Two lakeshore communities are rethinking how former industrial sites will play a role in future development along their waterfronts.
That’s true in both Holland and Muskegon, two cities in which decommissioned coal-fired power plants could help free up sites for new uses and redevelopment.
As well, both communities follow a string of examples of municipalities paying more attention to how they approach their waterfronts.
“That’s a big trend we’re seeing in a lot of communities, centering around that water asset,” said Luke Forrest, director of civic innovations at the Michigan Municipal League. “It’s a primary asset a lot of these downtowns have.”
After the retirement of the James DeYoung power plant in 2017, officials in Holland started to consider how the city-owned property could be catalytic in waterfront development.
“What happens on the DeYoung property, whatever it may be, would kind of set the direction for future development on the waterfront,” said Mark Vanderploeg, community and neighborhood services director for the city of Holland. “We think it’s really important.”
Last year, Holland officials started a public engagement process to assess needs on the waterfront, sparked by the redevelopment possibilities posed by the James DeYoung property, which sits just outside of downtown off Pine Avenue.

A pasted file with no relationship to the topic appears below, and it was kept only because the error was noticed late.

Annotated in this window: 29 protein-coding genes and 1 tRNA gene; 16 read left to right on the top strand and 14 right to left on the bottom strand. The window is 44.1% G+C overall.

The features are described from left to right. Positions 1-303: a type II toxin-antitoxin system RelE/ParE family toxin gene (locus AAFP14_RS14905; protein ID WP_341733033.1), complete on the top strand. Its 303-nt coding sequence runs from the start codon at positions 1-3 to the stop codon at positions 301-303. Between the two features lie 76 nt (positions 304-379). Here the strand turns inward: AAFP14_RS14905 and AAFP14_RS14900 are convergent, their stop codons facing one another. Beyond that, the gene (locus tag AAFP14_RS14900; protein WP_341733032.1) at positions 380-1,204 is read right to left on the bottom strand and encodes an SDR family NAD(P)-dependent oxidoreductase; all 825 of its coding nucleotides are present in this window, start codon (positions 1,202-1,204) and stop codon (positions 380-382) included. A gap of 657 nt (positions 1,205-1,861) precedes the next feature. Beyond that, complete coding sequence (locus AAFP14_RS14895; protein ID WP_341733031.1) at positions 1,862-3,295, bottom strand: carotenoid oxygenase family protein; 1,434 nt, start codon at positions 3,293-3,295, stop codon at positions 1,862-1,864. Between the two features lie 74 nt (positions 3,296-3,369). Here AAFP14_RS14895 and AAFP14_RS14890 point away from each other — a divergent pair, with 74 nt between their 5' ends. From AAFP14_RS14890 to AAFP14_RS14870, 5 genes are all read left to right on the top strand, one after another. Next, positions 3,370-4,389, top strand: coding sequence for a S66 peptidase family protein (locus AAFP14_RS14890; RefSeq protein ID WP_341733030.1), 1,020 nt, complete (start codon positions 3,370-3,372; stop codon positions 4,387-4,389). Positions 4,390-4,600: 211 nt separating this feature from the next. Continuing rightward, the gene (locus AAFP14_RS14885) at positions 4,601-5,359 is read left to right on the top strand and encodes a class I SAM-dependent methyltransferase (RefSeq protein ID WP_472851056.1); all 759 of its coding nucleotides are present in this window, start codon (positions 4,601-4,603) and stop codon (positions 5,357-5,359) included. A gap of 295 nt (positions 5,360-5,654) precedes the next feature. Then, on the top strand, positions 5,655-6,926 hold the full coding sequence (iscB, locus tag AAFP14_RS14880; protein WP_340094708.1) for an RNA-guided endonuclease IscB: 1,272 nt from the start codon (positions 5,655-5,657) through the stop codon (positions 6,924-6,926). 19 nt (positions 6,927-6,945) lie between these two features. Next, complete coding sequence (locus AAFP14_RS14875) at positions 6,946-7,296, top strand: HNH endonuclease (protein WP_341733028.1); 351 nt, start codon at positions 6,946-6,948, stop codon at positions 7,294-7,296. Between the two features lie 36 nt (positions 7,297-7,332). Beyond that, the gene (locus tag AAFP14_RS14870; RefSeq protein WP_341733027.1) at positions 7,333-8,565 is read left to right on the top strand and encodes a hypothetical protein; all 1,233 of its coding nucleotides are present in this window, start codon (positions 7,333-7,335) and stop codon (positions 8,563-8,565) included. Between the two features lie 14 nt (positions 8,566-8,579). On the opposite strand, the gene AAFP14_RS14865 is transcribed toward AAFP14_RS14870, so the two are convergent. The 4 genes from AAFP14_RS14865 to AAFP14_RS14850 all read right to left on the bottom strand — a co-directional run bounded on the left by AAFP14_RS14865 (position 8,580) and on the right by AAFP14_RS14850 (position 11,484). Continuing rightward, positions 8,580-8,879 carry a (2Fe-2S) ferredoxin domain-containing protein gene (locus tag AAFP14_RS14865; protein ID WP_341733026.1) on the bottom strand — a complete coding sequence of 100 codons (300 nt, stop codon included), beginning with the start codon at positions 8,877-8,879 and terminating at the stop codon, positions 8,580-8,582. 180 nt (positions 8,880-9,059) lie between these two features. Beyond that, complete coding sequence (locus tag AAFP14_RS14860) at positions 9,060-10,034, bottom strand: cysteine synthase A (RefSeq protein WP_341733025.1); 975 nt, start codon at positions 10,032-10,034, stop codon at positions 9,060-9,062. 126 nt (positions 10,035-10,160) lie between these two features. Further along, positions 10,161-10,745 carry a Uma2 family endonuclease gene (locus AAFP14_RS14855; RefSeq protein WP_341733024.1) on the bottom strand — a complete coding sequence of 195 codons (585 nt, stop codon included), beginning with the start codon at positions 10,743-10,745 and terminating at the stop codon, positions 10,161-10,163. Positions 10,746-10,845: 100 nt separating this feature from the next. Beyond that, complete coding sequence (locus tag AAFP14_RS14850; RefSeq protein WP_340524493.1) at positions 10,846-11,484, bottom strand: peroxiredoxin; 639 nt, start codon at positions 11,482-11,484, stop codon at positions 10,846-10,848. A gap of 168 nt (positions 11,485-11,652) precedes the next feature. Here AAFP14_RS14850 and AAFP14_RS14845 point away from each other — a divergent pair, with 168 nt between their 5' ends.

The engagement includes the “Waterfront Holland” initiative, which has gathered public input via a series of brainstorming events to discuss what could become of the property, as well as assess ideas about what the waterfront should look like from South Shore Village to Holland Energy Park, the city’s new natural gas-fired power plant.
The city has never taken an overall look at its entire waterfront, Vanderploeg said. This process provides an opportunity to complete that visioning, then “zero in” on designs for the James DeYoung site.
Establishing an overall vision has yielded thousands of ideas, perhaps because the Lake Macatawa waterfront serves a variety of uses, including industrial. For examples, the James DeYoung property is bordered by industrial uses like Padnos Recycling & Scrap Management.
“Industry has always been a critical part of the city of Holland and remains so,” Vanderploeg said. “Certainly, we don’t want to do anything that could hinder the continued ability for businesses to provide jobs and provide the meaningful things that they do for our local economy.”
The Lake Macatawa waterfront also encourages recreation at sites like Kollen Park and features several activated areas, including near the Boatwerks Waterfront Restaurant.
After engaging with the public and various stakeholder groups, the city will review a handful of design scenarios in a market feasibility study. After that, the city could go through an RFP process and partner with the private sector to develop the James DeYoung property. Vanderploeg said the city’s charter mandates waterfront land cannot be sold without a vote from the electorate.
When Consumers Energy closed its B.C. Cobb power plant in 2016 and crews a year later started to demolish a massive paper manufacturing plant on the shores of Muskegon Lake, officials there started to weigh how to push industrial uses to the eastern part of the waterfront to free up space for new uses.
Unlike in Holland, Muskegon’s former coal plant is being redeveloped by a private company, North Carolina-based Forsite Development Inc., which is working to consolidate industrial uses to the former B.C. Cobb site.